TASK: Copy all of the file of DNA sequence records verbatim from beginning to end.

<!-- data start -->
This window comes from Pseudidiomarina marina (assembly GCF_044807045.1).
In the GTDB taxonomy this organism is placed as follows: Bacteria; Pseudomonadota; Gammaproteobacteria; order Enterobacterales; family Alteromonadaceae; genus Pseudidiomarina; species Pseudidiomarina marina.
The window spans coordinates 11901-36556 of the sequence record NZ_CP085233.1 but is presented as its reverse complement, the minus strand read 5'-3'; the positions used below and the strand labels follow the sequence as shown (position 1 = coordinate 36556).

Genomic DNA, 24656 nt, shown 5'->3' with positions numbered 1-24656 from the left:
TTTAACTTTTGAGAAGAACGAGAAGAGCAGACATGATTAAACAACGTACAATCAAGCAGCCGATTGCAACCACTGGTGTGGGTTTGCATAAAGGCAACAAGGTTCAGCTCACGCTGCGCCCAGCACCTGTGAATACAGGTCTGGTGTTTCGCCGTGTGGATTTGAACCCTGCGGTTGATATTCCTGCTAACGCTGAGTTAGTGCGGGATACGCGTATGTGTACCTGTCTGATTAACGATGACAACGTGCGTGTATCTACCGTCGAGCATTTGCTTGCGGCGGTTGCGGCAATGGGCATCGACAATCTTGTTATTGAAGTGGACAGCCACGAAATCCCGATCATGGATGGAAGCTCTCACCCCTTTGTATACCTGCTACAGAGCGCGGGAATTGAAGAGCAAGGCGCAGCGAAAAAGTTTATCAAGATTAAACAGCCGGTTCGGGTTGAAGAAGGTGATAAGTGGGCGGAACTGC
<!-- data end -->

This window comes from Pseudidiomarina marina (assembly GCF_044807045.1).
In the GTDB taxonomy this organism is placed as follows: Bacteria; Pseudomonadota; Gammaproteobacteria; order Enterobacterales; family Alteromonadaceae; genus Pseudidiomarina; species Pseudidiomarina marina.
The window spans coordinates 11901-36556 of the sequence record NZ_CP085233.1 but is presented as its reverse complement, the minus strand read 5'-3'; the positions used below and the strand labels follow the sequence as shown (position 1 = coordinate 36556).

Genomic DNA, 24656 nt, shown 5'->3' with positions numbered 1-24656 from the left:
TTTAACTTTTGAGAAGAACGAGAAGAGCAGACATGATTAAACAACGTACAATCAAGCAGCCGATTGCAACCACTGGTGTGGGTTTGCATAAAGGCAACAAGGTTCAGCTCACGCTGCGCCCAGCACCTGTGAATACAGGTCTGGTGTTTCGCCGTGTGGATTTGAACCCTGCGGTTGATATTCCTGCTAACGCTGAGTTAGTGCGGGATACGCGTATGTGTACCTGTCTGATTAACGATGACAACGTGCGTGTATCTACCGTCGAGCATTTGCTTGCGGCGGTTGCGGCAATGGGCATCGACAATCTTGTTATTGAAGTGGACAGCCACGAAATCCCGATCATGGATGGAAGCTCTCACCCCTTTGTATACCTGCTACAGAGCGCGGGAATTGAAGAGCAAGGCGCAGCGAAAAAGTTTATCAAGATTAAACAGCCGGTTCGGGTTGAAGAAGGTGATAAGTGGGCGGAACTGC